Latest News

Regulations on local lockdown published

03 July 2020

The UK Government has published Regulations for Leicester which clarify that agents do not need to cease viewings or close branches in areas of local lockdown. Read More...

Fair Rents (Scotland) Bill no longer proceeding

03 July 2020

The Fair Rents (Scotland) Bill that was introduced to the Scottish Parliament on 1 June 2020, with the aim of controlling rent levels for Private Residential Tenancies has not been advanced to Stage 1 consideration. Read More...

Guidance launched to tackle COVID-19 rent arrears

03 July 2020

ARLA Propertymark has joined forces with other leading organisations from across the housing sector to support tenants and landlords facing rent arrears as a result of the COVID-19 outbreak. Read More...

COVID-19, arrears and your lettings business

02 July 2020

Propertymark Industry Supplier, PayProp looks at the impact of COVID-19 and how agents can best cope with unforeseen challenges when it comes to lost income, managing arrears, and avoiding evictions. Read More...

ARLA Propertymark members manage almost half of England’s private rented sector

01 July 2020

The number of private rented homes in England currently sit at 4.8 million, according to the latest English Housing Survey published by the Ministry for Housing, Communities and Local Government (MHCLG), and as of May 2020, ARLA Propertymark members manage 47 per cent of those properties. Read More...

How agents can help vulnerable tenants during self-isolation

Wednesday 03 June 2020

Some tenants who are self-isolating because they are higher risk may face other challenges apart from the direct risk and impact of the virus, Agents are a key part of local communities and can provide housing and support to those in need.

Propertymark has joined forces with the Alzheimer’s Society to highlight issues those with dementia or vulnerable are facing aside from the unprecedented times the pandemic brings.

Even before Coronavirus, those living alone or with cognitive difficulties such as dementia may not know how or be able to get the essentials they need, such as food and medication. Some people, unable to visit local stores and with not enough delivery slots to accommodate the need, are finding they are not able to get food at all. This puts people at high risk of malnutrition, starvation, or other health issues caused by missing medication. Many people live alone with no relatives nearby to support and many will not have internet access, meaning they can’t order a food delivery or search for other local support.

These issues also greatly increase the risk of isolation and loneliness. Before Coronavirus, over a third of people with dementia said they felt lonely. Chronic loneliness is as bad for your health as smoking 15 cigarettes a day. Many people in self-isolation will not be having any social contact at all. The long-term effects of this could be devastating.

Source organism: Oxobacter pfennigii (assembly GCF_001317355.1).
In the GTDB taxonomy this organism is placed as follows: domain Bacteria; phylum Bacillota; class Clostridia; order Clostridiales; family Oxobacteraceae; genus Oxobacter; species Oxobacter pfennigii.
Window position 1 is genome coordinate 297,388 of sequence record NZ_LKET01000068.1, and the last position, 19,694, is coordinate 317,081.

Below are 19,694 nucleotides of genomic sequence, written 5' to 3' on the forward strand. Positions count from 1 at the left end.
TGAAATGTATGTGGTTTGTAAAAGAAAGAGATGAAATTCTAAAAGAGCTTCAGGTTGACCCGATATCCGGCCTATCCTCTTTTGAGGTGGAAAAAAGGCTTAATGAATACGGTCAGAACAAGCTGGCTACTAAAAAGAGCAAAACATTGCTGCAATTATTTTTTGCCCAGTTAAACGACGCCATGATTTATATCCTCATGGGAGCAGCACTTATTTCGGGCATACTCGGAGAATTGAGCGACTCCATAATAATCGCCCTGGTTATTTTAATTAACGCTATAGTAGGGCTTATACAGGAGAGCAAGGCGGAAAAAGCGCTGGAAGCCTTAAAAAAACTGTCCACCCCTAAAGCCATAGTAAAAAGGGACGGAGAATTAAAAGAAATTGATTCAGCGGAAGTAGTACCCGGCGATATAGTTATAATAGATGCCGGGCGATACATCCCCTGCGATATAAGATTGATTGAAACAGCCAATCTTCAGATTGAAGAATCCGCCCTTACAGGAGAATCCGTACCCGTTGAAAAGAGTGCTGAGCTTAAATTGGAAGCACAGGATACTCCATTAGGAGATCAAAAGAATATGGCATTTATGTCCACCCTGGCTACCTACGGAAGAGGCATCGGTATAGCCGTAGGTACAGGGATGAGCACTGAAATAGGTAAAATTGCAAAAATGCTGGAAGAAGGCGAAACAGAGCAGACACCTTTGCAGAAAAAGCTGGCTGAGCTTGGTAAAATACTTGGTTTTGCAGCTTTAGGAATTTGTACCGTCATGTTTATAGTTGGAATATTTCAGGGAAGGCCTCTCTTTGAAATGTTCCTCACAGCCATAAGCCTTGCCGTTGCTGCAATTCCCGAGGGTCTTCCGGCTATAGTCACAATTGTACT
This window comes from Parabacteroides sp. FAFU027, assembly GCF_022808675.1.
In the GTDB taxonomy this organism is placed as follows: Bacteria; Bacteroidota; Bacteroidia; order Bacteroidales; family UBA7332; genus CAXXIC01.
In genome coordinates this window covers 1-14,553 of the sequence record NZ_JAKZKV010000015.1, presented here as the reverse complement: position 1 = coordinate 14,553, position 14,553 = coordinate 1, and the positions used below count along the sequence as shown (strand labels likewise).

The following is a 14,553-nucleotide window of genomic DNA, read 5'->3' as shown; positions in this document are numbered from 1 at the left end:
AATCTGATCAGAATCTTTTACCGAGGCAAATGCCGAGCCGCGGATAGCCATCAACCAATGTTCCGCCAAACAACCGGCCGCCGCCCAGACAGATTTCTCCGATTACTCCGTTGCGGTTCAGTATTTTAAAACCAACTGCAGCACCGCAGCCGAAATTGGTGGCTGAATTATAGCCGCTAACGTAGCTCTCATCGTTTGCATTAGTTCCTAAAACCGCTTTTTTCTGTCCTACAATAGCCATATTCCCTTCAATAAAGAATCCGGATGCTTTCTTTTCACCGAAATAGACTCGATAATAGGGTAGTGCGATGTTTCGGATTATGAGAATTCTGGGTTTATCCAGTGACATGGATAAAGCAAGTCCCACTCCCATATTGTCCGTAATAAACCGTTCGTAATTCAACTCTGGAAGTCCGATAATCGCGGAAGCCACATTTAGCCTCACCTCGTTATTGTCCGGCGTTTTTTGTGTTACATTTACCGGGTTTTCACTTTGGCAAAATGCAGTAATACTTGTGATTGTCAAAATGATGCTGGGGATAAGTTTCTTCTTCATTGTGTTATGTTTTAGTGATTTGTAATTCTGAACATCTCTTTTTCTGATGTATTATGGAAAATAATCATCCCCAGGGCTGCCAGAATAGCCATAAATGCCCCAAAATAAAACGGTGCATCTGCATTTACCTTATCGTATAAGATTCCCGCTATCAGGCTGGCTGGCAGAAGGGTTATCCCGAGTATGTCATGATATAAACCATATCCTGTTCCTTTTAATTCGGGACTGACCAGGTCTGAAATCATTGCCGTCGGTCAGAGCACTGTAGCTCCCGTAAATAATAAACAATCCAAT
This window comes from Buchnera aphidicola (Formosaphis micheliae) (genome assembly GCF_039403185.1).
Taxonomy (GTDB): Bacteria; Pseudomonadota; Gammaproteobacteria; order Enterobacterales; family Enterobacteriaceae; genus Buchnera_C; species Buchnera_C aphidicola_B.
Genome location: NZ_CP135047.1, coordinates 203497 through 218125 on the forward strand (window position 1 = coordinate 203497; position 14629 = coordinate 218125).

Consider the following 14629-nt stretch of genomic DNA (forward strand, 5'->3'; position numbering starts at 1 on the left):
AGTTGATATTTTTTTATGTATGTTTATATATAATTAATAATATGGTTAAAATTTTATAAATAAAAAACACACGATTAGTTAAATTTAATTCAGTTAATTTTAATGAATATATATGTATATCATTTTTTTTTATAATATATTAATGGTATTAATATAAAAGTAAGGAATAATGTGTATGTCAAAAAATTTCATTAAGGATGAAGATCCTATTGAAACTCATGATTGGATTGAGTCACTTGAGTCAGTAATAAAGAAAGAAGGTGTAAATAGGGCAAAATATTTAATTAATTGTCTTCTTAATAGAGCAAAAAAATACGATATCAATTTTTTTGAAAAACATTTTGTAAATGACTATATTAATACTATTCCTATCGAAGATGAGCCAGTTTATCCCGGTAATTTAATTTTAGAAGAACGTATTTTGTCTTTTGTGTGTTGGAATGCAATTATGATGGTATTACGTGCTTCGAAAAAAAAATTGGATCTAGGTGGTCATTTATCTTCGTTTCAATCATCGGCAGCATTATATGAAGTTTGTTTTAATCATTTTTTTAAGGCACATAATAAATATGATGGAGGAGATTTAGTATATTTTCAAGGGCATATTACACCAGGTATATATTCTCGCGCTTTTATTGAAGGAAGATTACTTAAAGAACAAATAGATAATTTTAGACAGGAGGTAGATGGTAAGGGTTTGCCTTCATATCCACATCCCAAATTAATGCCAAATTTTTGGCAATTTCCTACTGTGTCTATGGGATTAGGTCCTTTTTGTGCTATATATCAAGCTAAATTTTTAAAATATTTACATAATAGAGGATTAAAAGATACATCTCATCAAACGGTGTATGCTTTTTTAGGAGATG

How agents, even if self-isolating, can offer extra support for vulnerable tenants who are also self-isolating

Considering the additional risks that vulnerable tenants may be facing, agents and landlords may wish to offer extra support to your tenants to help them keep safe and well during this time. While it is essential you make sure you are keeping safe yourself, you may be able to provide a lifeline to tenants who are isolated and scared. For many people, you might be their only local contact.

Help could include:

Assistance with receiving food and medicine

Many people are volunteering to assist with deliveries of these items. If you wish to do this, you should reach out to your tenants to offer your assistance and liaise with them as to the best method of delivering items without physical contact.

Agents and landlords can provide hands-off support by signposting them to other support. For example, they can make sure their tenants know about their local COVID Mutual-Aid community group or provide their tenants with the phone numbers for local shops and convenience stores so they can call up to place a delivery. Where tenants don’t feel confident placing their own deliveries, agents and landlords could offer to place the delivery on their behalf.

Remember that communication can be challenging for people with other conditions, such as dementia. Think about whether the best way to get in contact is by phone, email, or letter, and remember that not everyone is online.

Provide support by keeping in touch through regular phone calls, letters or emails just to touch base and have a chat

Don’t underestimate the importance of social contact during this time. For some tenants, this could be the only social interaction they have and just to touch base and have a chat could mean an awful lot to someone as social interaction is essential to maintain wellbeing.

Be proactive about getting in touch with your tenants as they may not approach you even if they need the help. But remember, it is essential that you are practicing social distancing through any of these activities.

Signposting

Agents and landlords can also signpost their tenants to other support, such as Alzheimer’s Society and Age UK, so they know who to call. Alzheimer’s Society is there to support anyone affected by dementia through this difficult time. If agents, landlords, or their tenants need advice, contact the Dementia Connect support line on 0333 150 3456 (open every day). For welsh speakers please call on 03300 947 400. Share this and other helplines with your tenants.

#VolunteersWeek

Propertymark Protected agencies across the UK have been pulling out all the stops and helping those in need during this difficult time. Follow us on Twitter and Facebook as we share the amazing things others are doing or share your generous work with us by tagging us in your posts.